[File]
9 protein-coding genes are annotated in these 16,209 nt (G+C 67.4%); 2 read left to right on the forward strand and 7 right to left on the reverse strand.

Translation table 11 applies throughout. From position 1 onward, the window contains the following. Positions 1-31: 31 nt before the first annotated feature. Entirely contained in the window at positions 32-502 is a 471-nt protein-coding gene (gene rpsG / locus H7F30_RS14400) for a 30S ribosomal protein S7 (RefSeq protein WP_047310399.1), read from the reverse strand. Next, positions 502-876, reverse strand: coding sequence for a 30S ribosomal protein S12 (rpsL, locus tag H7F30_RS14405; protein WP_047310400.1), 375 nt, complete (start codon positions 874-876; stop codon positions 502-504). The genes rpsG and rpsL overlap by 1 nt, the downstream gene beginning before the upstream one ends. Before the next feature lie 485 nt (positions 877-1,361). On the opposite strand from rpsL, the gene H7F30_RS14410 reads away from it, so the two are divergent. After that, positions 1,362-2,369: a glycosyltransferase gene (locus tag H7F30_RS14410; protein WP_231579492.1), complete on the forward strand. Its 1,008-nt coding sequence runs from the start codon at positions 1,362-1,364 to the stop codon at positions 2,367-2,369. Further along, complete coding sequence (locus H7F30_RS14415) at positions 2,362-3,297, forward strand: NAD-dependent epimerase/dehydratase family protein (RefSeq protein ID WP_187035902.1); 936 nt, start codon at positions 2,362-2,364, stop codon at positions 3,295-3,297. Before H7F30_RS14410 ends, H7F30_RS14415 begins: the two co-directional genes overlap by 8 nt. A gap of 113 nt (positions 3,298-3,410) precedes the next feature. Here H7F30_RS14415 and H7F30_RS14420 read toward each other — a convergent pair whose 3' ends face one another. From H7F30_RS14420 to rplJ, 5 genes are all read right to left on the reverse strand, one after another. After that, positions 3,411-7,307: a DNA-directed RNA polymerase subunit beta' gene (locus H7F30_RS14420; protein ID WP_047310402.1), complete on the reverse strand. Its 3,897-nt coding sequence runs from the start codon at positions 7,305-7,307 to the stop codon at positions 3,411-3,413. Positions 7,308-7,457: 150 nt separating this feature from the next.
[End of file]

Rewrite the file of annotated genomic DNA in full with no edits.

9 protein-coding genes are annotated in these 16,209 nt (G+C 67.4%); 2 read left to right on the forward strand and 7 right to left on the reverse strand.

Translation table 11 applies throughout. From position 1 onward, the window contains the following. Positions 1-31: 31 nt before the first annotated feature. Entirely contained in the window at positions 32-502 is a 471-nt protein-coding gene (gene rpsG / locus H7F30_RS14400) for a 30S ribosomal protein S7 (RefSeq protein WP_047310399.1), read from the reverse strand. Next, positions 502-876, reverse strand: coding sequence for a 30S ribosomal protein S12 (rpsL, locus tag H7F30_RS14405; protein WP_047310400.1), 375 nt, complete (start codon positions 874-876; stop codon positions 502-504). The genes rpsG and rpsL overlap by 1 nt, the downstream gene beginning before the upstream one ends. Before the next feature lie 485 nt (positions 877-1,361). On the opposite strand from rpsL, the gene H7F30_RS14410 reads away from it, so the two are divergent. After that, positions 1,362-2,369: a glycosyltransferase gene (locus tag H7F30_RS14410; protein WP_231579492.1), complete on the forward strand. Its 1,008-nt coding sequence runs from the start codon at positions 1,362-1,364 to the stop codon at positions 2,367-2,369. Further along, complete coding sequence (locus H7F30_RS14415) at positions 2,362-3,297, forward strand: NAD-dependent epimerase/dehydratase family protein (RefSeq protein ID WP_187035902.1); 936 nt, start codon at positions 2,362-2,364, stop codon at positions 3,295-3,297. Before H7F30_RS14410 ends, H7F30_RS14415 begins: the two co-directional genes overlap by 8 nt. A gap of 113 nt (positions 3,298-3,410) precedes the next feature. Here H7F30_RS14415 and H7F30_RS14420 read toward each other — a convergent pair whose 3' ends face one another. From H7F30_RS14420 to rplJ, 5 genes are all read right to left on the reverse strand, one after another. After that, positions 3,411-7,307: a DNA-directed RNA polymerase subunit beta' gene (locus H7F30_RS14420; protein ID WP_047310402.1), complete on the reverse strand. Its 3,897-nt coding sequence runs from the start codon at positions 7,305-7,307 to the stop codon at positions 3,411-3,413. Positions 7,308-7,457: 150 nt separating this feature from the next.